saxmanager- Thank you- but I never worked WITH Kurt- but he was a very great inspirational many were in my Berklee years ( eg- Rick Wald, Victor Brazil, Mike Mandel, Alan Broadbent etc ) Kurt helped me _REALIZE_the more modern stuff I was learing from Mariano or hearing from guys I was enjoying LIVE like John McLaughlin , Joe Farrell and of couse early Chick Corea!! )
Kurt played amazing and modern soprano, I never heard ( then) a guy play soprano with a rubber Berg, and he lit the horn up. ( years later Farrell hipped me to using a stock selmer " G" which I bought in Mannys with Farrell from sax legend Pervis Henson. ) In any case- the guy was something else.

May we all strive to be as ORIGNAL as he was.
"king Kong"

I found the Zappa cut that I was thinking of...

All of you - need to hear Kurt McGettrick's crazy solo on the song "King Kong" from Frank Zappa's 1988, "Make A Jazz Noise Here".
Kurt's extended solo on "King Kong" displays many of his stylistic traits. Melodic and thematic development, upward leaps of several octaves, very fast doubling tonguing, huge reverberating multiphonics. insanely high altissimo, real fast runs that are precisely articulated. And always swinging.

Kurt also gets a short taste on "Stevie's Spanking".
And his Bari and other horns are heard throughout. Dig how tight this band was on these very difficult arrangements! Great soloing from Bruce and Walt Fowler. Albert Wing solos energetically in several spots. Very Brecker-ish. Check Kurt's horn chart on "Strickly Genteel". Very tricky stuff! Kurt told me that Zappa rehearsed them 5 nights a week for a period of almost 6 months before going out on the tour.

- S. Marsh
Back somewhere around 1992, I saw Kurt playing in some hole-in-the-wall in Hollywood with Michael Stephans on drums (who now plays with Dave Liebman) and Tim Taylor on tenor (my teacher at the time - a monster in his own right!). Yes - two saxes and drums. Kurt played a lot of EWI bass lines, as well as several Shakuhachi flutes. But, the most memorable tune was him playing bari on "Tangerine." KILLIN'!!!! I recorded this gig on a little hand-held tape recorder. I've got the tape somewhere - I'll find it and digitize it... R.I.P. Kurt...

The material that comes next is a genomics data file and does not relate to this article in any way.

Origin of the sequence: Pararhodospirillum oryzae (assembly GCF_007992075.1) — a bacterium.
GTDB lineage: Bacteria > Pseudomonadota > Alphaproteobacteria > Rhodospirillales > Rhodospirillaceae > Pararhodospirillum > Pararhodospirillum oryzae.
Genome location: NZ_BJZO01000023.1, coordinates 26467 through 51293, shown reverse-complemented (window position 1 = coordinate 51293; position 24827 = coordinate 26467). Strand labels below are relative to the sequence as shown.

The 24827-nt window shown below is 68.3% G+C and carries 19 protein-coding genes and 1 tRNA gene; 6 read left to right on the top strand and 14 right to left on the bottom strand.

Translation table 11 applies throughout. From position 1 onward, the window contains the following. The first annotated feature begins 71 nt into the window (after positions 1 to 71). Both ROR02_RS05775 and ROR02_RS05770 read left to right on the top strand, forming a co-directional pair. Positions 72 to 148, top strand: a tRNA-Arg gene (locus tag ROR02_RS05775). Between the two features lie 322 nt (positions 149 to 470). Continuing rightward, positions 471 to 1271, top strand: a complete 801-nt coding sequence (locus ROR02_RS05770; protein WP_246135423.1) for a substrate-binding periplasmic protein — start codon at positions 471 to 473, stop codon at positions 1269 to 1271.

I saw the last Zappa tour in Boston, before they went to Europe and the band disintegrated. I can't say that I particularly noticed the bari player, but I can tell you that the horn section (and the band for that matter) just kicked ***....

I was also going to suggest the King Kong solo... Kurt McGettrick had the guts of Motorhead Sherwood whilst having mastered technique as well...
Wow. People like Kenny G who just do what they do for the money, and are known of by everyone, but a man as dedicated as this just sits in his grave unheard of. I see something very wrong wrong with this. Why don't we hear more about people like this. When I was begining to play saxophone, really the only sax players I knew about were Kenny G. and 'Trane, then I heard Brecker, and other people, and I was introduced into new world of unbelieveable music. Rest in peace Mr. McGettrick. God Bless.
Kurt McGettrick R.I.P.

I knew and worked with Kurt, in particular, on Phoebe Snow's album and other dates we did together in the Bay Area. I agree that he was quite unique in his extreme abilities. I have a tape (somewhere - don't ask) of he and I with Mark Levine and Danny Spencer at my house. Does anyone know how old he was when he passed?

Mel Martin